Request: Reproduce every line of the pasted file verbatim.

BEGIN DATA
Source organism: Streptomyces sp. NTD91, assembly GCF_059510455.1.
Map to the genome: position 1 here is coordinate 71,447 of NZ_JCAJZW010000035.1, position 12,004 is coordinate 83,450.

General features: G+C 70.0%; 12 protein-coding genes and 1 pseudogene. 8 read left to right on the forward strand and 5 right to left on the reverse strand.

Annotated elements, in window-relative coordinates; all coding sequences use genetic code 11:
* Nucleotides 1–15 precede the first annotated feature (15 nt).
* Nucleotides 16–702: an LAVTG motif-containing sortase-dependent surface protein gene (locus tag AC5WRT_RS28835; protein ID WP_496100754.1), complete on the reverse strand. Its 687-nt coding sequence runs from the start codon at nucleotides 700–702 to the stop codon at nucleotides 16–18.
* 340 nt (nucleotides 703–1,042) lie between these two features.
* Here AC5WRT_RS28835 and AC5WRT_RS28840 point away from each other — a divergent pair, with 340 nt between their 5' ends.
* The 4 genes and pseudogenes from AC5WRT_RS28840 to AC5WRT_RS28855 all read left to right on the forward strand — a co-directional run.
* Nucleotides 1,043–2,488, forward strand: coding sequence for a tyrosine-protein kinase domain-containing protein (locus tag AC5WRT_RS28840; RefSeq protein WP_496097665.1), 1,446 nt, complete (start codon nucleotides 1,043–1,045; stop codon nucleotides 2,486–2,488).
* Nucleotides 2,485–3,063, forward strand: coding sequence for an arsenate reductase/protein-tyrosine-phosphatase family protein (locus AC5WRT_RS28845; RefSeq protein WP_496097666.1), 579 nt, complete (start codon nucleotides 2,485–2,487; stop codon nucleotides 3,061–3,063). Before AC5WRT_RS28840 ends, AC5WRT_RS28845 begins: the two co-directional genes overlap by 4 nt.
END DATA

Source organism: Streptomyces sp. NTD91, assembly GCF_059510455.1.
Map to the genome: position 1 here is coordinate 71,447 of NZ_JCAJZW010000035.1, position 12,004 is coordinate 83,450.

General features: G+C 70.0%; 12 protein-coding genes and 1 pseudogene. 8 read left to right on the forward strand and 5 right to left on the reverse strand.

Annotated elements, in window-relative coordinates; all coding sequences use genetic code 11:
* Nucleotides 1–15 precede the first annotated feature (15 nt).
* Nucleotides 16–702: an LAVTG motif-containing sortase-dependent surface protein gene (locus tag AC5WRT_RS28835; protein ID WP_496100754.1), complete on the reverse strand. Its 687-nt coding sequence runs from the start codon at nucleotides 700–702 to the stop codon at nucleotides 16–18.
* 340 nt (nucleotides 703–1,042) lie between these two features.
* Here AC5WRT_RS28835 and AC5WRT_RS28840 point away from each other — a divergent pair, with 340 nt between their 5' ends.
* The 4 genes and pseudogenes from AC5WRT_RS28840 to AC5WRT_RS28855 all read left to right on the forward strand — a co-directional run.
* Nucleotides 1,043–2,488, forward strand: coding sequence for a tyrosine-protein kinase domain-containing protein (locus tag AC5WRT_RS28840; RefSeq protein WP_496097665.1), 1,446 nt, complete (start codon nucleotides 1,043–1,045; stop codon nucleotides 2,486–2,488).
* Nucleotides 2,485–3,063, forward strand: coding sequence for an arsenate reductase/protein-tyrosine-phosphatase family protein (locus AC5WRT_RS28845; RefSeq protein WP_496097666.1), 579 nt, complete (start codon nucleotides 2,485–2,487; stop codon nucleotides 3,061–3,063). Before AC5WRT_RS28840 ends, AC5WRT_RS28845 begins: the two co-directional genes overlap by 4 nt.